B.C. communities should take a page from Eastern canadian research

Woody biomass residue from short rotation plantations will be used in a variety of trials.

Woody biomass residue from short rotation plantations as well as biomass from harvest blocks which is normally burned, will be used in a variety of trials.

The innovative case studies will take place in northern Ontario and Nova Scotia as part of the first phase of the “innovative woody biomass mid-term supply chain optimization research program.

The Canadian Wood Fibre Centre (CWFC) is planning to look at a variety of novel equipment (like on-site densification units) to answer the following questions: What are the most efficient ways to process woody biomass at the source so it can be transported efficiently and economically?

What systems will be the most efficient to produce end products like briquettes, pellets, bio-char, bio-oil and activated carbon?

Tim Kennedy, wood fibre specialist for the CWFC, said the purpose of the research is to try to link woody biomass harvesting and processing options to the end product and to develop a whole system that determines the best mid-supply chain options for delivering woody biomass in a way that best suits the production of specific end products cost effectively.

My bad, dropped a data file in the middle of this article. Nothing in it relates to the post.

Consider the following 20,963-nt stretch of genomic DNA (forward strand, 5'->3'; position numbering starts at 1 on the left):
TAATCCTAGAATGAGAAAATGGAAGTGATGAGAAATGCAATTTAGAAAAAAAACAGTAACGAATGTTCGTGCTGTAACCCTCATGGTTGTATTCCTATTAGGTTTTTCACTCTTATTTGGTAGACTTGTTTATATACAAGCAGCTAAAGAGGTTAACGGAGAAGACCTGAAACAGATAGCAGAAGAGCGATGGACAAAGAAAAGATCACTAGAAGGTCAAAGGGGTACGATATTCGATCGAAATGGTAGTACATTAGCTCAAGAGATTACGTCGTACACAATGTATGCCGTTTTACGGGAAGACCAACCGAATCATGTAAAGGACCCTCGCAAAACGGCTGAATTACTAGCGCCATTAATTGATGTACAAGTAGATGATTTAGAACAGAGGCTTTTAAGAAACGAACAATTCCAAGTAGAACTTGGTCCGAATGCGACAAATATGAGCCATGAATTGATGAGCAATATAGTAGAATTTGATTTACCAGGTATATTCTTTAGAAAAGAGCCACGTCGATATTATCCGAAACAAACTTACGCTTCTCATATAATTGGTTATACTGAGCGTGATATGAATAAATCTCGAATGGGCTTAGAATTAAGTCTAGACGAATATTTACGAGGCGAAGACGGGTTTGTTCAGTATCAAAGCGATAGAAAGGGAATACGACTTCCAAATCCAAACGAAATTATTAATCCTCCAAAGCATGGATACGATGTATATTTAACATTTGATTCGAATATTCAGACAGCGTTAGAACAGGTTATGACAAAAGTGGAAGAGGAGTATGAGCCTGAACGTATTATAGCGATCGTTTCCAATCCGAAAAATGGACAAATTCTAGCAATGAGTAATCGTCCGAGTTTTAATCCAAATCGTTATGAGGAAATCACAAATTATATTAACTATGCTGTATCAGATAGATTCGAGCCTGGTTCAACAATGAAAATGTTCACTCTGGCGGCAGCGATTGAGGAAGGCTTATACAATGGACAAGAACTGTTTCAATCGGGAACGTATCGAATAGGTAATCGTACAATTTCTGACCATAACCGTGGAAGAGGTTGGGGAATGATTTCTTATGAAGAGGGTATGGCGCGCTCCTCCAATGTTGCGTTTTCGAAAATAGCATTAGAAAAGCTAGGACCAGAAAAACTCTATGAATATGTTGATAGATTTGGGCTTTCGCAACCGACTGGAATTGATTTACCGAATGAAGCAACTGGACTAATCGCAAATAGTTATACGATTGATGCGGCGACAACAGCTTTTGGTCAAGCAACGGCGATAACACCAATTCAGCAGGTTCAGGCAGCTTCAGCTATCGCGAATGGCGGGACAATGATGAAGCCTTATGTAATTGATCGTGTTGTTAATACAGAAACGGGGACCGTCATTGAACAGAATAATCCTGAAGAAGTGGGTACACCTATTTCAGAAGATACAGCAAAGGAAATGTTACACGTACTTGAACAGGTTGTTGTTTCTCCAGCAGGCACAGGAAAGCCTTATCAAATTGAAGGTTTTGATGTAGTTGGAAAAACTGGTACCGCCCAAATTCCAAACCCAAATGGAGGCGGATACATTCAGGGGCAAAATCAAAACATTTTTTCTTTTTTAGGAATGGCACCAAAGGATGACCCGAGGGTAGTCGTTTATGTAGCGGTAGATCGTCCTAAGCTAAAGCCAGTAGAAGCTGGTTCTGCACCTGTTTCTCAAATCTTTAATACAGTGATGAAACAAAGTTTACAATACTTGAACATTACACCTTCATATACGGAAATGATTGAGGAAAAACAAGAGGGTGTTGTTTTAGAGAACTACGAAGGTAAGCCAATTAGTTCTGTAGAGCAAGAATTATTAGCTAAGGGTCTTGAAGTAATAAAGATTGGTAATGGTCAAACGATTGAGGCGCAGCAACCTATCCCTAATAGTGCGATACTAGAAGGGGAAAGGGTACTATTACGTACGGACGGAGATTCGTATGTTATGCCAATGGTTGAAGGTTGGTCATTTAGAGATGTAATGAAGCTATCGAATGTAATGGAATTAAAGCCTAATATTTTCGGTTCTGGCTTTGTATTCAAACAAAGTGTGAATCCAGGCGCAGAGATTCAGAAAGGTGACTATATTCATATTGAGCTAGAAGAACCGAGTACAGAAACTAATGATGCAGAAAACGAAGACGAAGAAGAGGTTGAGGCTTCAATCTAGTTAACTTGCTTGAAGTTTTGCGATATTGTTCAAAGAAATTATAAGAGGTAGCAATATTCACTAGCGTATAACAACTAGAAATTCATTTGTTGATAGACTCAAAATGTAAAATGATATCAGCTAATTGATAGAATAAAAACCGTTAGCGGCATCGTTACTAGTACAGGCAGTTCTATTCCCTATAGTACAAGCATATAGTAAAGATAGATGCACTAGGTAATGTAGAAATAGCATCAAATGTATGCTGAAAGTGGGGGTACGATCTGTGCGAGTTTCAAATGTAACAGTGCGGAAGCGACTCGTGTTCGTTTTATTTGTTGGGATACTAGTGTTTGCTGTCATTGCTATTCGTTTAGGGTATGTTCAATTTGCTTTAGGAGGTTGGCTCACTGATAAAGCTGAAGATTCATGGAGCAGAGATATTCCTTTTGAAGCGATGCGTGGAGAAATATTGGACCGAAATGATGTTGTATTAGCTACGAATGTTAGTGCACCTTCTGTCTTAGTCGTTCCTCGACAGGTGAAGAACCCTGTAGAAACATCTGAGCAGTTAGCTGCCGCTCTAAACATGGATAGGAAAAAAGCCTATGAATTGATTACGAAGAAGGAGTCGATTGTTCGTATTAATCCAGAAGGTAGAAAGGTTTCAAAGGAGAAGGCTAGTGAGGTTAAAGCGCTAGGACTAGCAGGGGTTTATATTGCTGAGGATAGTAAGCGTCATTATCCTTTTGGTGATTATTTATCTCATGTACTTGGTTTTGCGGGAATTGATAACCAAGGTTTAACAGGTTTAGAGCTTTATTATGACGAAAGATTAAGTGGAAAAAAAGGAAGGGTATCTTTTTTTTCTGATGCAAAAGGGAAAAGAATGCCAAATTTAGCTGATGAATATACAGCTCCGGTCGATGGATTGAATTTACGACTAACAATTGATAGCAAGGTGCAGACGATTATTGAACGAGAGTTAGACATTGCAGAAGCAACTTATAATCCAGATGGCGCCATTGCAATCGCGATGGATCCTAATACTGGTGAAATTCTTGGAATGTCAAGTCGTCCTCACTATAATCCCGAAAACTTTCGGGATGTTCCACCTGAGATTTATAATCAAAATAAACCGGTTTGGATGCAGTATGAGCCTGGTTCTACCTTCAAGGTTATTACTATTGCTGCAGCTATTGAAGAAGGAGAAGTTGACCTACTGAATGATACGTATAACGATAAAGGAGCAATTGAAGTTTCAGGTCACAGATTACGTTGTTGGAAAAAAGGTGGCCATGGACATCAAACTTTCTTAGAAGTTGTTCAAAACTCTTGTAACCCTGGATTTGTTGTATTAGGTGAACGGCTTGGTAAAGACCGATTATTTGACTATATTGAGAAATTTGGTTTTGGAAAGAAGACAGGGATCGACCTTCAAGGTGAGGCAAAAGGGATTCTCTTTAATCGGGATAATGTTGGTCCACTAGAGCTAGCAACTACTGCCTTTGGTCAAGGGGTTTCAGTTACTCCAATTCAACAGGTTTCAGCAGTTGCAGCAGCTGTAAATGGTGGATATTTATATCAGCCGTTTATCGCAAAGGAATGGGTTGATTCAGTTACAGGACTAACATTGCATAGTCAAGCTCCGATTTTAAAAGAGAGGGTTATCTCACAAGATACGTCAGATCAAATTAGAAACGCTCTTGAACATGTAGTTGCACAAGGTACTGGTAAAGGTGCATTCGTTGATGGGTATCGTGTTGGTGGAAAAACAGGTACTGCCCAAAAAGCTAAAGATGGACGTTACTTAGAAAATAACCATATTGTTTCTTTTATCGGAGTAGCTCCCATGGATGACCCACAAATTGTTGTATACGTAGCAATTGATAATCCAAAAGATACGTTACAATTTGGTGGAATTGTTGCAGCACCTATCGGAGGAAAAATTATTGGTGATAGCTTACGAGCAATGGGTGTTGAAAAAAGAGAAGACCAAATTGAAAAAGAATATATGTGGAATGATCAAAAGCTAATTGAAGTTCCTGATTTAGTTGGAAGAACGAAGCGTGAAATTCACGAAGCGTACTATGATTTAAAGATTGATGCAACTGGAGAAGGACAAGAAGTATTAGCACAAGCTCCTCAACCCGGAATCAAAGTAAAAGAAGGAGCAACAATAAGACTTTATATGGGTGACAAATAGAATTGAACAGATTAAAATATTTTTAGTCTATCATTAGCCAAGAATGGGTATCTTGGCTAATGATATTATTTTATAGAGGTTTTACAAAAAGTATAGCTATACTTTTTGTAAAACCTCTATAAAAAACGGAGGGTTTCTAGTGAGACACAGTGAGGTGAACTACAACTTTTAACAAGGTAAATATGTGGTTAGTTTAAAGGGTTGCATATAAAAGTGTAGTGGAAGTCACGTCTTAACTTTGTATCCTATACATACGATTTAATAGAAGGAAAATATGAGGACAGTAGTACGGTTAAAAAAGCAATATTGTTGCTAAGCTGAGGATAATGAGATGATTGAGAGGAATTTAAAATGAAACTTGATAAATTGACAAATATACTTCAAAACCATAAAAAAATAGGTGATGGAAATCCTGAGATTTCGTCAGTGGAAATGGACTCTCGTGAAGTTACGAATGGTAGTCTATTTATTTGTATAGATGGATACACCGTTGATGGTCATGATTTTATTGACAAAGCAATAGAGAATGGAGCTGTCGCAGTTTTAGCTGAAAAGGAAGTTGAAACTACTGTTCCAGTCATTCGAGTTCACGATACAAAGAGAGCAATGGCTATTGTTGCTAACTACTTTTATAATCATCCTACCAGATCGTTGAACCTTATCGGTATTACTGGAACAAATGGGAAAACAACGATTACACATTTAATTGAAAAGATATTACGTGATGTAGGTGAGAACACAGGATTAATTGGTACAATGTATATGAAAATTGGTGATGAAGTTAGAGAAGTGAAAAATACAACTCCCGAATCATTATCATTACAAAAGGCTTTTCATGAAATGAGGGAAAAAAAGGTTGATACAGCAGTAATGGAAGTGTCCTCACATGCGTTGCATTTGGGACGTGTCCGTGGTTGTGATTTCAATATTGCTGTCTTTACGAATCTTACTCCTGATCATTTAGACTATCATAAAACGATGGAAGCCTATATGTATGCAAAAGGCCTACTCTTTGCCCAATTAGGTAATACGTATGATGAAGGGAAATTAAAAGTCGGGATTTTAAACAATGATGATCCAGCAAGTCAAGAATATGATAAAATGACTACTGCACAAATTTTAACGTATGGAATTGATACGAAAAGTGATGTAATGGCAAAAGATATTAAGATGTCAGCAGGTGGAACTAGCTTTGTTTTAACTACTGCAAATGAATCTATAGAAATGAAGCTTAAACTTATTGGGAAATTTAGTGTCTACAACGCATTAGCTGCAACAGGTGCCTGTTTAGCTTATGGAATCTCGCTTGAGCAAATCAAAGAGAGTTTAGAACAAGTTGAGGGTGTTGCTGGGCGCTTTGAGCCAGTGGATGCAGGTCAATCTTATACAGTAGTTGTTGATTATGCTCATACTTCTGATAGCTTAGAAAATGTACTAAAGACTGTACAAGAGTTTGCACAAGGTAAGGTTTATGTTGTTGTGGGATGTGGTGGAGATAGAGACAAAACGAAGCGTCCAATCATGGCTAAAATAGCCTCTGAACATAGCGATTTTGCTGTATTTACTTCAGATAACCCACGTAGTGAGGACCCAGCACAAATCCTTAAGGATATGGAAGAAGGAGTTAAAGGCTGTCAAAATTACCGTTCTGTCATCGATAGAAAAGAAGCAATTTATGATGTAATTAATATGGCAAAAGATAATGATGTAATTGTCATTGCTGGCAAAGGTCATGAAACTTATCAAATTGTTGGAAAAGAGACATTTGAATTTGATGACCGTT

He goes on to say they are not just looking for heat and power creation, but they have not ruled that out.

One densification system that will be investigated is the production of densified cylindrical biomass logs. They can be produced in a variety of lengths depending on the transportation requirements. The raw material will be chipped, dried, ground and then pressed into the densified logs.

Researchers at the Verschuren Centre at Cape Breton University and BioEnergy Inc. in Sydney have developed and tested equipment to produce briquettes, torrefied pellets, bio-char, bio-oil and activated carbon. They will provide feedback on what type of feedstock works best for the manufacture of a particular end product.

CWFC will look at the potential end products and then work backwards toward the best and most appropriate technologies to be used at the biomass source to produce feedstocks with the right consistency and also the most economical to transport.

For more information contact Tim Kennedy at 1-780-435-7212 or Tim.Kennedy@NRCan-RNCan.gc.ca. Video blogs will also be available online as part of the Natural Resources Canada’s Innovation Hub.

The information in this article was taken from an article by Tony Kryzanowski in the May 2014 Logging and Sawmilling Journal.

Similar kinds of research should be taking place on every Timber Supply Area in this province. To start with we should be looking at separating cull logs from the finer tops and branches so we could look at innovative ways to store and process these products in the future.

Jim Hilton is a professional agrologist and forester who has lived and worked in the Cariboo Chilcotin for the past 40 years. Now retired, Hilton still volunteers his skills with local community forests organizations.


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